December 1, 2019 @ 9:00 AM

Like Elsie and me, many of you go to church on Sundays. We hear messages proclaimed from the pulpit but is your pastor great at preaching? How would you know? What are the qualities of great preaching against which to measure your pastor’s preaching? To find the standard for great preaching, let’s look to the Bible for answers. In Acts 2 we read of one of the greatest messages ever preached. It is the message preached by the Apostle Peter on the Day of Pentecost. Preaching to unsaved Jews from all over the known world, the Lord uses Peter’s message to save 3000 souls. It is an amazing message! It also gives us a model of great preaching seldom seen today.

Based on Peter’s Pentecost sermon, all great preaching speaks to the soul: the intellect, the emotions, and the will of men and women. Consider Peter’s message that Pentecost morning. He preached to the intellect of his hearers in Acts 2:14-21. Peter appeals to their intellect by citing the prophecy written in Joel 2:28-32 to explain the Holy Spirit’s outpouring on the disciples of Jesus. He then moves quickly to preaching to their emotions in Acts 2:22-36. The Holy Spirit uses Peter’s words to bring conviction to his hearers. Peter preaches Jesus to them and drives home the point that they crucified Jesus but God raised Him from the dead and made Him both Lord and Christ.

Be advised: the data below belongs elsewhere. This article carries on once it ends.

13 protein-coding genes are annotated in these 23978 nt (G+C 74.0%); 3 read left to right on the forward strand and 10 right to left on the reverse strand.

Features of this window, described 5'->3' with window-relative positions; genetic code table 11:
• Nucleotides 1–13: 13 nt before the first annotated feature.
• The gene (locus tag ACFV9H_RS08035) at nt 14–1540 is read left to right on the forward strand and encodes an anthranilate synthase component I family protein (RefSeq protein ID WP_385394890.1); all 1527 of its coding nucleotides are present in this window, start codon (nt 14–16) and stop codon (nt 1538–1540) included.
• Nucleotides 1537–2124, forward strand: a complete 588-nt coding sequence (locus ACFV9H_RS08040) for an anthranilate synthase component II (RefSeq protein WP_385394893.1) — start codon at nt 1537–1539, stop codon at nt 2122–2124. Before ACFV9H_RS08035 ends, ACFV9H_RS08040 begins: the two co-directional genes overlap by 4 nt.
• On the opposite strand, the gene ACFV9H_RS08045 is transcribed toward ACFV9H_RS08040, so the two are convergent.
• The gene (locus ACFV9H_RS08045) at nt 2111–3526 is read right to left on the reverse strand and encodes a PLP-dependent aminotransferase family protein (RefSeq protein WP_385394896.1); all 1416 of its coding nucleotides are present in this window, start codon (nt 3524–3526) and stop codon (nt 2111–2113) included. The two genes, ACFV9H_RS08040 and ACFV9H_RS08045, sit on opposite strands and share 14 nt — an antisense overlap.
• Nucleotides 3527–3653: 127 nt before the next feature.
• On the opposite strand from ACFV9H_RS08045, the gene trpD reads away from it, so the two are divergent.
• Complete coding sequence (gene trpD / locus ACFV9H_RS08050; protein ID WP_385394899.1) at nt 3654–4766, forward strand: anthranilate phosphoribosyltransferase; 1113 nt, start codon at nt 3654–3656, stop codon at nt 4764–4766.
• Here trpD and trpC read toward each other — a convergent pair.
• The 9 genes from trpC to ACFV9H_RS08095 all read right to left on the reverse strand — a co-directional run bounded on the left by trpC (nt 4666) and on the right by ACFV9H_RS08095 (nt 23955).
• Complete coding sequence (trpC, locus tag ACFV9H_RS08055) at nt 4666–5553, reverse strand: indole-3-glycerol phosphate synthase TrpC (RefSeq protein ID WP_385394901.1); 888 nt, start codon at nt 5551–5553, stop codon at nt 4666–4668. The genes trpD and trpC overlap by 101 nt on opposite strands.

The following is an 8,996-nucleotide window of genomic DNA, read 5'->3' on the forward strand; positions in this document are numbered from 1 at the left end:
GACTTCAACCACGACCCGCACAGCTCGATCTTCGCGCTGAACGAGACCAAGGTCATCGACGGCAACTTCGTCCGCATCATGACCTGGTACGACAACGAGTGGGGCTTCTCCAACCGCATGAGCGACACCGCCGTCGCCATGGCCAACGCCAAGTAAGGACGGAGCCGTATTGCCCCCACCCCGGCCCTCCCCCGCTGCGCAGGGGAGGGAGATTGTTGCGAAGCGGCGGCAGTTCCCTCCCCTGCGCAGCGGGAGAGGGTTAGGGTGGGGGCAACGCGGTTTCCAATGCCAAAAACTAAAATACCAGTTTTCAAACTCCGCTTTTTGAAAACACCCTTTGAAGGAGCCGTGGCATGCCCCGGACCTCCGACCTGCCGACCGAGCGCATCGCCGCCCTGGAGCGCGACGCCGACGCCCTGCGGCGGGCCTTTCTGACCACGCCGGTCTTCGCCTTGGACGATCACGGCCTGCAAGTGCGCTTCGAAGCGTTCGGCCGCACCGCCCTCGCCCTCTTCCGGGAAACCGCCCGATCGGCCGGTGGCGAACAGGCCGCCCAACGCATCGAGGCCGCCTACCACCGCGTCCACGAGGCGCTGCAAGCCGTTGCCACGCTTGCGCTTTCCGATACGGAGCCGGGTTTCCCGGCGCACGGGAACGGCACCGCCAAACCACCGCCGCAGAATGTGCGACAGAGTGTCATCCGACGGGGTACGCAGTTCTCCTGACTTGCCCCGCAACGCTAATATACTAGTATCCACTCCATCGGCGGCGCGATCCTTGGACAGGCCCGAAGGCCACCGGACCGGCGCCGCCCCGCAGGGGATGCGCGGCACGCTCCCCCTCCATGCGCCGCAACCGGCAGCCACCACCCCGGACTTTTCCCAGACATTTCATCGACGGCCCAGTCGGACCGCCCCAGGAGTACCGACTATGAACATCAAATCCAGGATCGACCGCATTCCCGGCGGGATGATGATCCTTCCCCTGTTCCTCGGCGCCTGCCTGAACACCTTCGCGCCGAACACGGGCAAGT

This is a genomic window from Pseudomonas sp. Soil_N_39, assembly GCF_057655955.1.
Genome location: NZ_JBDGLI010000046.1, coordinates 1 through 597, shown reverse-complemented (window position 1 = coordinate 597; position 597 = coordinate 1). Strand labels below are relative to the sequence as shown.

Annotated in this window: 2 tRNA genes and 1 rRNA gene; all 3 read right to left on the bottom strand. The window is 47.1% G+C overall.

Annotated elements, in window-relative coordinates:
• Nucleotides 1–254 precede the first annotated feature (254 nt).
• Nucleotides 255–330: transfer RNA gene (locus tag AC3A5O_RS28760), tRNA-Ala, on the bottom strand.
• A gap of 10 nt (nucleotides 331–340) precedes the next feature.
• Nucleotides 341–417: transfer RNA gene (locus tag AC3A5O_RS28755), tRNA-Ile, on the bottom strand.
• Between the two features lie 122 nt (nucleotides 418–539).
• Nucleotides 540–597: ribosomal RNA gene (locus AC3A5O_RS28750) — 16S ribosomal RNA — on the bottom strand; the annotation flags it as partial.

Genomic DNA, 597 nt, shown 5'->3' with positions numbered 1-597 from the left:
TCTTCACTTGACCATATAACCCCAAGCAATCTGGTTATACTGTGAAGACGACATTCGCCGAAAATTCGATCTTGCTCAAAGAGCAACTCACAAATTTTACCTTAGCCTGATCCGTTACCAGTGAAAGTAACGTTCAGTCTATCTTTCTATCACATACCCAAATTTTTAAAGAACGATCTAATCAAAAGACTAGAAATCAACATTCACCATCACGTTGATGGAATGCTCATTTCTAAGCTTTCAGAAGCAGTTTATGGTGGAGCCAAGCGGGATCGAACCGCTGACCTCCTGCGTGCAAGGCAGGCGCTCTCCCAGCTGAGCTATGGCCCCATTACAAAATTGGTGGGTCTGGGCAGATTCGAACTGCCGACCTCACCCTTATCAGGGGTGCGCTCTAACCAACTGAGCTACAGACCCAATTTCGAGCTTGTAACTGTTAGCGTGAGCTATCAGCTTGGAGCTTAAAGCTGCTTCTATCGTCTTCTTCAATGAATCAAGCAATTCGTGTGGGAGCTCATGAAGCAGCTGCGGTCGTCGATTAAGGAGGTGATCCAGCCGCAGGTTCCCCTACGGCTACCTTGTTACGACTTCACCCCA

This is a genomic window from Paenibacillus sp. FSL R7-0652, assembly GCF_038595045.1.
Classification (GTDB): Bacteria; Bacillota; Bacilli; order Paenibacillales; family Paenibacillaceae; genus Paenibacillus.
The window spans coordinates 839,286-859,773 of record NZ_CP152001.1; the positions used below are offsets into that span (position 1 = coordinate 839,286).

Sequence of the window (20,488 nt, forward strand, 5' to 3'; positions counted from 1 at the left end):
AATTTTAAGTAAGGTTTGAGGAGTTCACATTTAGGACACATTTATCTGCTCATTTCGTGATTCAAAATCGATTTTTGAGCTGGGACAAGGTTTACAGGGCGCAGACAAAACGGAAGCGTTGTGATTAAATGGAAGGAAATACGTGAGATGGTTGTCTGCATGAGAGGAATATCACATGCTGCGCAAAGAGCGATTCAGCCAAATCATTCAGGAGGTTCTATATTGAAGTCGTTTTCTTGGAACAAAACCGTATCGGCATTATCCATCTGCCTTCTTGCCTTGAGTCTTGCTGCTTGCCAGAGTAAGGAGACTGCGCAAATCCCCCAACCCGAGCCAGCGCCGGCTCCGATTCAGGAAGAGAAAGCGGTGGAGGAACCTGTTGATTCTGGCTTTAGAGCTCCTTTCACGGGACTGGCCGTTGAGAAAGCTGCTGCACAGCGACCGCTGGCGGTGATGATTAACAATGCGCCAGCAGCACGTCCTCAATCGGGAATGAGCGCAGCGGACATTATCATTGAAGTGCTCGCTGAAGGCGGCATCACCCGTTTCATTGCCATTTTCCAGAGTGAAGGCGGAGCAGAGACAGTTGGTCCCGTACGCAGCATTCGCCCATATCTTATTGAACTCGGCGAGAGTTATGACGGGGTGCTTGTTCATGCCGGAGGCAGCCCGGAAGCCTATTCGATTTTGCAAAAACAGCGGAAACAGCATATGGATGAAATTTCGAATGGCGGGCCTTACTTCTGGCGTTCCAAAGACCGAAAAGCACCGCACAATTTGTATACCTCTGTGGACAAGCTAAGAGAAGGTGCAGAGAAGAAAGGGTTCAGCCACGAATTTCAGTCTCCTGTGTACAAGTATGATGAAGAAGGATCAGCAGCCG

Finally, Peter preaches to their will. It says in verses 37-41 that upon hearing Peter’s words the multitude were convicted of their sin and Peter called them to repent and be baptized in the name of the Lord Jesus Christ. It goes on to say that “with many other words he exhorted them” telling them to “save yourselves from this corrupt generation” (Acts 2:40). In response, 3000 believed and were baptized on the Day of Pentecost. Now that’s great preaching!

My concern with most preaching today is that in evangelical churches it is strong on preaching to the intellect, weaker on preaching to the emotions, and anemic on preaching to the will. Seldom are invitations given for salvation or healing. In Pentecostal churches the preaching is strong on emotions, weaker on preaching to the will, and anemic on preaching to the intellect. My plea is for balance in preaching that addresses equally the intellect, emotions, and will. That would stir the souls of men and be great preaching! Peter did that. So can modern day preachers if they so desire.

Preach the Word in season and out (2 Timothy 4:2),